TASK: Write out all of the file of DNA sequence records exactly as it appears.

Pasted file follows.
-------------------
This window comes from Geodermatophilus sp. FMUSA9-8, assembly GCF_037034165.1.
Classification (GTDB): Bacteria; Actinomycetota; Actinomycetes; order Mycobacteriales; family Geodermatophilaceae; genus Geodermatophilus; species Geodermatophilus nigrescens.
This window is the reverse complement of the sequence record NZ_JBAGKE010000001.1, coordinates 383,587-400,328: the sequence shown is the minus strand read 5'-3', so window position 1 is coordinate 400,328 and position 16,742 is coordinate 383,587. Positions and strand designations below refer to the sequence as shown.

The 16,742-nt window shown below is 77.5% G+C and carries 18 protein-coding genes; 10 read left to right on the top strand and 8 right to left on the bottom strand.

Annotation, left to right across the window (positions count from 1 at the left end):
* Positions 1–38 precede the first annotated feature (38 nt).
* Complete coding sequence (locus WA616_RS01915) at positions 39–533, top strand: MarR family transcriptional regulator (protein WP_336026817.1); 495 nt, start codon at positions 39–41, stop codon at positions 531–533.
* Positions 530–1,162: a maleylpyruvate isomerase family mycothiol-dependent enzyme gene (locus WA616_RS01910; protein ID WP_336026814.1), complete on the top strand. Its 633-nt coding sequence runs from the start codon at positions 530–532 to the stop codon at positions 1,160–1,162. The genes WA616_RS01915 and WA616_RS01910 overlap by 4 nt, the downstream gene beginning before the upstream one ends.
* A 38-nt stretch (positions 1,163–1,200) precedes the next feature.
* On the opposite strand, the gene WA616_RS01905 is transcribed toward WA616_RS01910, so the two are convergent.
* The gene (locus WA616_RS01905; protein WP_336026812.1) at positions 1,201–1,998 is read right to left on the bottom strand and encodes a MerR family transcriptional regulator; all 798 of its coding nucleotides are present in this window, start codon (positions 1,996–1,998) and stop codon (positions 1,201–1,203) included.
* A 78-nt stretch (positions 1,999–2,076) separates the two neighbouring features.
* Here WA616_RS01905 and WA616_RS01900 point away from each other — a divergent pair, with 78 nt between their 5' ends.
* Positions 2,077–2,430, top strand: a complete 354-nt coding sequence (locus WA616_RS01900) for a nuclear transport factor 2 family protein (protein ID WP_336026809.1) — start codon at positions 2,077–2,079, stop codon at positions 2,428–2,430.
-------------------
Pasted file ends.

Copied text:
This window comes from Geodermatophilus sp. FMUSA9-8, assembly GCF_037034165.1.
Classification (GTDB): Bacteria; Actinomycetota; Actinomycetes; order Mycobacteriales; family Geodermatophilaceae; genus Geodermatophilus; species Geodermatophilus nigrescens.
This window is the reverse complement of the sequence record NZ_JBAGKE010000001.1, coordinates 383,587-400,328: the sequence shown is the minus strand read 5'-3', so window position 1 is coordinate 400,328 and position 16,742 is coordinate 383,587. Positions and strand designations below refer to the sequence as shown.

The 16,742-nt window shown below is 77.5% G+C and carries 18 protein-coding genes; 10 read left to right on the top strand and 8 right to left on the bottom strand.

Annotation, left to right across the window (positions count from 1 at the left end):
* Positions 1–38 precede the first annotated feature (38 nt).
* Complete coding sequence (locus WA616_RS01915) at positions 39–533, top strand: MarR family transcriptional regulator (protein WP_336026817.1); 495 nt, start codon at positions 39–41, stop codon at positions 531–533.
* Positions 530–1,162: a maleylpyruvate isomerase family mycothiol-dependent enzyme gene (locus WA616_RS01910; protein ID WP_336026814.1), complete on the top strand. Its 633-nt coding sequence runs from the start codon at positions 530–532 to the stop codon at positions 1,160–1,162. The genes WA616_RS01915 and WA616_RS01910 overlap by 4 nt, the downstream gene beginning before the upstream one ends.
* A 38-nt stretch (positions 1,163–1,200) precedes the next feature.
* On the opposite strand, the gene WA616_RS01905 is transcribed toward WA616_RS01910, so the two are convergent.
* The gene (locus WA616_RS01905; protein WP_336026812.1) at positions 1,201–1,998 is read right to left on the bottom strand and encodes a MerR family transcriptional regulator; all 798 of its coding nucleotides are present in this window, start codon (positions 1,996–1,998) and stop codon (positions 1,201–1,203) included.
* A 78-nt stretch (positions 1,999–2,076) separates the two neighbouring features.
* Here WA616_RS01905 and WA616_RS01900 point away from each other — a divergent pair, with 78 nt between their 5' ends.
* Positions 2,077–2,430, top strand: a complete 354-nt coding sequence (locus WA616_RS01900) for a nuclear transport factor 2 family protein (protein ID WP_336026809.1) — start codon at positions 2,077–2,079, stop codon at positions 2,428–2,430.